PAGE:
But maybe I shouldn't be surprised at all. Time has become the ultimate commodity. We can't make more of it, and there's never enough. Due to the wonders of technology, we're now 100% connected at almost every moment of our day, so time away from the office no longer means what it did a few years ago. Technological innovation is also responsible for helping us better manage our limited time. TiVo is the ultimate "time-shifting" device. Why waste 2 minutes and 2 seconds watching commercials when you can fast-forward to the magic of Chuck Woolery making a Love Connection?
Given its scarcity, quantifying the value of time has become a priority for advertising executives. A 30-second commercial costs more to air than a 15-second one. Print ads are measured by the number of readers as well as the length of time they are viewed. Supermarkets value store shelves and end caps by how long people linger in those specific spots. For those who buy media, there's a comfort level to these familiar models. Getting more "time" feels like it is worth spending more for.
Yet marketers demand more than time from consumers. They demand "engagement," or the blend of time and attention. (If you've ever left the TV on in the background while doing something else, you know what I mean.) In other words, marketers don't just strive for time. They strive for well-spent time in which the viewer is participating with the brand's message. Looked at in this light, engaged time may be the ultimate starting point to build a framework for an effective media buy.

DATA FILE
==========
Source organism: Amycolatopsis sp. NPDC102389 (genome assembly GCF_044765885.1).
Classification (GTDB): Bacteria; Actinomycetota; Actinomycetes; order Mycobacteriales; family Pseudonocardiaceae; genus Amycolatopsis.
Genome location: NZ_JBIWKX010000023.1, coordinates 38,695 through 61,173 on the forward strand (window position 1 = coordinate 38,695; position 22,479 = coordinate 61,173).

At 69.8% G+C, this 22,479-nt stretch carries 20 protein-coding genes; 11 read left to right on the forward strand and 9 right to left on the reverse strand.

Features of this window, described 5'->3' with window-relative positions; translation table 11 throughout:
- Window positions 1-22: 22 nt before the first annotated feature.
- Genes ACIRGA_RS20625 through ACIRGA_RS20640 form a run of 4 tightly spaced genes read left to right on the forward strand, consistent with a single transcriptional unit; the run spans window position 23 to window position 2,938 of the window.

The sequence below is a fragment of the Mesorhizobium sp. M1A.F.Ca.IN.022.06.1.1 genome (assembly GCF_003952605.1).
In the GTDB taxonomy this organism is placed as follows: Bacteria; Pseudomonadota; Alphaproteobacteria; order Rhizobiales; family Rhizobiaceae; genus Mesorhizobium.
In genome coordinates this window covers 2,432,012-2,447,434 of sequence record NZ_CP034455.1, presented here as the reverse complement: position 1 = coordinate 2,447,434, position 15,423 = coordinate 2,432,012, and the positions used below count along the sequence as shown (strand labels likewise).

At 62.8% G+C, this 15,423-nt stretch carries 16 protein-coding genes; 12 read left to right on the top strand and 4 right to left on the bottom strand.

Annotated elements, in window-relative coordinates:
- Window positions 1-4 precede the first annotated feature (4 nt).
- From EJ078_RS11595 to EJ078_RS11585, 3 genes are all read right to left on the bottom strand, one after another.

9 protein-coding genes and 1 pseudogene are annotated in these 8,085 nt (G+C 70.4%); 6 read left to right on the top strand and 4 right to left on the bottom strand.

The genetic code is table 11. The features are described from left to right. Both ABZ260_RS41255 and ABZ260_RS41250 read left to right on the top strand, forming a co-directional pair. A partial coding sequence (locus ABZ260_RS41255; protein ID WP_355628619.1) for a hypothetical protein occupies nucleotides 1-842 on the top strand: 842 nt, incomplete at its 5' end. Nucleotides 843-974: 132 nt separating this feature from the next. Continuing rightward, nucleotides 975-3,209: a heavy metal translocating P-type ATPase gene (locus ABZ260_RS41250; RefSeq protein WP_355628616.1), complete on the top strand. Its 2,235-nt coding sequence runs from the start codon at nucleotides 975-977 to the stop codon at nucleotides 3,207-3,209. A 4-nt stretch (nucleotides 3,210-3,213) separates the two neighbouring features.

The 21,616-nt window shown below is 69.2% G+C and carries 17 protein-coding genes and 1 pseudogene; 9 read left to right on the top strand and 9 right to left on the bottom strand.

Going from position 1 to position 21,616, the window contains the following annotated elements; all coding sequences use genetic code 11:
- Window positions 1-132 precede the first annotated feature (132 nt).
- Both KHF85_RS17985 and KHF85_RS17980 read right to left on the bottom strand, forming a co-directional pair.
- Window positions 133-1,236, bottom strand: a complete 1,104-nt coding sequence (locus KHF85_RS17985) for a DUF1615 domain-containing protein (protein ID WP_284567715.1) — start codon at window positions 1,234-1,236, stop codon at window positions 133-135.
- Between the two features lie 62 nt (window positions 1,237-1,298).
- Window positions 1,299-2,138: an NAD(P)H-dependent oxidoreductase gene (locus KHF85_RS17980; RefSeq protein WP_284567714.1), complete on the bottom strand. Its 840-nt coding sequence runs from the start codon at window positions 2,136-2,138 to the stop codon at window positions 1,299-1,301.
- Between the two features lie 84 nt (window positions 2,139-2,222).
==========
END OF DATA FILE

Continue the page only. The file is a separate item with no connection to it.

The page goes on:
The latest research in our series of whitepapers on how to value conversations, BzzAgent explores the question: Where do your dollars drive the greatest time and attention for a consumer? Stripping away all other factors, how does a consumer recommendation stack up against other media forms on the basis of time? On average, we spend more than 6 minutes engaged with someone else when we're sharing our opinions or discussing brands. And short of being a painfully shy shoe gazer or suffering from a BlackBerry addiction, most of us actually do listen closely when talking with others. Does this level of engagement make word of mouth more valuable than other forms of media?
Few would argue against the credibility that comes from a peer recommendation, but the real question comes down to how a marketer can value conversational media against everything else they're buying. Maybe the ultimate measure is much simpler than trying to tease out CPx-type results from each impression. Maybe the true measure of the value can be found in a single rhetorical question: How much is your time worth to you?
One of my employees lives in a modern-era cabin located some two hours west of Boston. There's a rumor that he heats his home with a wood-burning stove. He recently told me his home computer is Internet-enabled, but he rarely turns it on during the weekend. And if he does, he doesn't check his email or browse the Web. We used to wonder what it was like to be a Luddite. To be truly off the grid. Of course, some thought he must be crazy. But given how little time we all have to dedicate to the things that matter, we now realize he's probably the sanest of all of us.